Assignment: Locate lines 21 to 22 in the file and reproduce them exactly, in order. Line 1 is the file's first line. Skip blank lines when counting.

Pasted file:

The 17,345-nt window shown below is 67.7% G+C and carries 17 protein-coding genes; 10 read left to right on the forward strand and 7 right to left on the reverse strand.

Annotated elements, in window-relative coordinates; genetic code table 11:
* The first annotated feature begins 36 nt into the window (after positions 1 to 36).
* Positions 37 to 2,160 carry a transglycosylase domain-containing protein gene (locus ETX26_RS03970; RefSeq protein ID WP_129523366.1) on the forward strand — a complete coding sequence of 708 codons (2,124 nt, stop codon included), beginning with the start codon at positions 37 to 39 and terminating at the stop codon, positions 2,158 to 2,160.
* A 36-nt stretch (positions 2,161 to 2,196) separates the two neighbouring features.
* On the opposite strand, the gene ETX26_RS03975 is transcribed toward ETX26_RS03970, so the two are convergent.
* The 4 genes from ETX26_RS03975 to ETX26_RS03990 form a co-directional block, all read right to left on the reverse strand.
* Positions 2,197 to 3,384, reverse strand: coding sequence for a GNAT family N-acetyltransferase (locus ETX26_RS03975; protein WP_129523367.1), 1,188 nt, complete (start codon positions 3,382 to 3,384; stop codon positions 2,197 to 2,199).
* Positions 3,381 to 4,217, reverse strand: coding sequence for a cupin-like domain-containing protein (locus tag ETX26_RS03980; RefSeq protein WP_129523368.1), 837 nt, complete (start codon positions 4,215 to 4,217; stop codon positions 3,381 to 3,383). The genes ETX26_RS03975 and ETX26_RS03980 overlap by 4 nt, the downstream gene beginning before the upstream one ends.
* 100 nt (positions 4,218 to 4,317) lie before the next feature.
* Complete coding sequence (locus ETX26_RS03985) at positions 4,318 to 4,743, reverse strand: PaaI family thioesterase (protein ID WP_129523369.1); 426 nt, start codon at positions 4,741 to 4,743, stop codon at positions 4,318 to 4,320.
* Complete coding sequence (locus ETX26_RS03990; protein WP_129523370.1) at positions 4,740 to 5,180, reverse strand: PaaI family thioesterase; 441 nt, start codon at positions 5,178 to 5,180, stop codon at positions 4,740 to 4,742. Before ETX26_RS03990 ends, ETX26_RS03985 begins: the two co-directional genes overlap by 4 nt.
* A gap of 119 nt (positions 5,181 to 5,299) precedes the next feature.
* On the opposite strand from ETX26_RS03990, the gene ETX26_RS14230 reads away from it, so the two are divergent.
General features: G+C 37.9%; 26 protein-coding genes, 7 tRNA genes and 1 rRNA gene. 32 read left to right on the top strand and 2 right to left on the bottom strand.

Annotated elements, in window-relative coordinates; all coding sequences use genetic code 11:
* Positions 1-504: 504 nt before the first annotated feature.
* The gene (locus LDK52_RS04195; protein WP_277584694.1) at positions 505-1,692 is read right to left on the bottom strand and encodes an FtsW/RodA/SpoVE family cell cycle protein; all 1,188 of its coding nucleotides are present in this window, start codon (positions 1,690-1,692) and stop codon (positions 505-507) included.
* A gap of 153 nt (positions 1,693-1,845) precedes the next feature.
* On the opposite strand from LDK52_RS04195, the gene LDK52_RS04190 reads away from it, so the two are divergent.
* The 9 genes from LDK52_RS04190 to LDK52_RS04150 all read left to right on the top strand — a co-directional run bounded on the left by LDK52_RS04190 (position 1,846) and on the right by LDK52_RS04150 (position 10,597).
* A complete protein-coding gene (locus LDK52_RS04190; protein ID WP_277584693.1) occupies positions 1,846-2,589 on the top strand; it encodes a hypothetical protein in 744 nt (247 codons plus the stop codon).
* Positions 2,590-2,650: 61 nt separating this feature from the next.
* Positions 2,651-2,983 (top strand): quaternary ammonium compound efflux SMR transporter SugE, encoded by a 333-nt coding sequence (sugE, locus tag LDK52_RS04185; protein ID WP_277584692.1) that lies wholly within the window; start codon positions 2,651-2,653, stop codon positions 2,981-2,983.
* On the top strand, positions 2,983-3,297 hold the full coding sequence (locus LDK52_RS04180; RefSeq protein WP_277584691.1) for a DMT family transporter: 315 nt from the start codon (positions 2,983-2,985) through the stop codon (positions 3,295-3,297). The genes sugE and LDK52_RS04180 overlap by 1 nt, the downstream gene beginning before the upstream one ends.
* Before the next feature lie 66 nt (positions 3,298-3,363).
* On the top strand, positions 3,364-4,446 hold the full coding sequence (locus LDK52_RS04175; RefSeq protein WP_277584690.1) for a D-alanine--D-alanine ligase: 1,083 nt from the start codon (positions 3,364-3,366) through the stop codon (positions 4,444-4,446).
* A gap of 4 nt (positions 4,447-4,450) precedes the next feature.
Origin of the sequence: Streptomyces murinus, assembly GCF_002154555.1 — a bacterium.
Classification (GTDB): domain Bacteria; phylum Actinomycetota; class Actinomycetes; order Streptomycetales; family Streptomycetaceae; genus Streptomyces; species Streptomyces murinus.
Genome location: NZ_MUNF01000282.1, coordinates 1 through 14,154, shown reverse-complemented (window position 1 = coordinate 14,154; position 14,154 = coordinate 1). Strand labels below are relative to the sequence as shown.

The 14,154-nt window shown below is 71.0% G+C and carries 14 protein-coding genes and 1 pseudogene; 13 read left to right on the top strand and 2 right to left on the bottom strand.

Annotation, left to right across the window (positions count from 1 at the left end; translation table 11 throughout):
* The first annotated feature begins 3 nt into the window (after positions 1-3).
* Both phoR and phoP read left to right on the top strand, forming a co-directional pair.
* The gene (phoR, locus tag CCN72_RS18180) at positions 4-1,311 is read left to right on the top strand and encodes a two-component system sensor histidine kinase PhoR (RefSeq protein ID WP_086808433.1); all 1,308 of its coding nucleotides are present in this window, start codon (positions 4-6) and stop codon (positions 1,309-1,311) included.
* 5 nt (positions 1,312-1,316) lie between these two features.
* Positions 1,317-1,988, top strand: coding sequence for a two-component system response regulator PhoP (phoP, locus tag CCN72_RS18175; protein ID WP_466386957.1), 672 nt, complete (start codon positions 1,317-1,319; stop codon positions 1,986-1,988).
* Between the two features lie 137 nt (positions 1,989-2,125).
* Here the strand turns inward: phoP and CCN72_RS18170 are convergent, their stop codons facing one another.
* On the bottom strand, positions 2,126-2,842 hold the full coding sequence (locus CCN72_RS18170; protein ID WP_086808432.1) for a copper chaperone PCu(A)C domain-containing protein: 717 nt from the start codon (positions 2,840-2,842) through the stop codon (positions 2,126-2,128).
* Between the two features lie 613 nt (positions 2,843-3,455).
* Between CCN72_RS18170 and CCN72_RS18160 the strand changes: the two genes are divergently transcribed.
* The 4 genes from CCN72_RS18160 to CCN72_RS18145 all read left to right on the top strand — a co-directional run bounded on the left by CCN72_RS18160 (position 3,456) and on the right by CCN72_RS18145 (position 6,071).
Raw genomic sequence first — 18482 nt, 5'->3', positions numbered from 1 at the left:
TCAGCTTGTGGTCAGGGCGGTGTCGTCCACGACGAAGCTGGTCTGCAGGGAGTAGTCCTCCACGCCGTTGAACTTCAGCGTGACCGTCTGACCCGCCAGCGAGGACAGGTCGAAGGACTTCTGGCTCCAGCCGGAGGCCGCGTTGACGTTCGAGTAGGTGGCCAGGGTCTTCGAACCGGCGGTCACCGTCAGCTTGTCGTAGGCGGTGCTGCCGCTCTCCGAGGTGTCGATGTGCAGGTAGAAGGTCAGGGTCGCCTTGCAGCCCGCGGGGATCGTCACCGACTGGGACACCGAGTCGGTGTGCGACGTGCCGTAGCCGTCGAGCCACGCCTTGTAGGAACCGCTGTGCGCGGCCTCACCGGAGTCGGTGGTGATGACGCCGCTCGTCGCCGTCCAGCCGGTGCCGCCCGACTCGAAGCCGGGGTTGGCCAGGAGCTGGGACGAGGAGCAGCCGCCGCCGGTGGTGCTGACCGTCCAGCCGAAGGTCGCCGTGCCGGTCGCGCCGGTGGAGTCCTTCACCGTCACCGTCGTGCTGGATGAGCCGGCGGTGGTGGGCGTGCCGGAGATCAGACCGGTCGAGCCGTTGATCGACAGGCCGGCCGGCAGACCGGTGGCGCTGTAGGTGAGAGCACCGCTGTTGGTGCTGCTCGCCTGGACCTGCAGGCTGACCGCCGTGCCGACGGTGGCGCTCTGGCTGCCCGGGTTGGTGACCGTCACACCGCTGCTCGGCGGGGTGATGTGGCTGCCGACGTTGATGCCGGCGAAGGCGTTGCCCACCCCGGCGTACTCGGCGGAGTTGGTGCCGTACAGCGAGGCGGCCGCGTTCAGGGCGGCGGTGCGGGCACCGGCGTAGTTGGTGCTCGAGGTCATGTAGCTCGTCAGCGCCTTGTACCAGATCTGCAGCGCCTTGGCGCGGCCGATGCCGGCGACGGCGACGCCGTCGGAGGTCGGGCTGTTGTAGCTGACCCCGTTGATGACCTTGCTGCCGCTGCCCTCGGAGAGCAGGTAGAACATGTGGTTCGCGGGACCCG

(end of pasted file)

* The 9 genes from LDK52_RS04190 to LDK52_RS04150 all read left to right on the top strand — a co-directional run bounded on the left by LDK52_RS04190 (position 1,846) and on the right by LDK52_RS04150 (position 10,597).
* A complete protein-coding gene (locus LDK52_RS04190; protein ID WP_277584693.1) occupies positions 1,846-2,589 on the top strand; it encodes a hypothetical protein in 744 nt (247 codons plus the stop codon).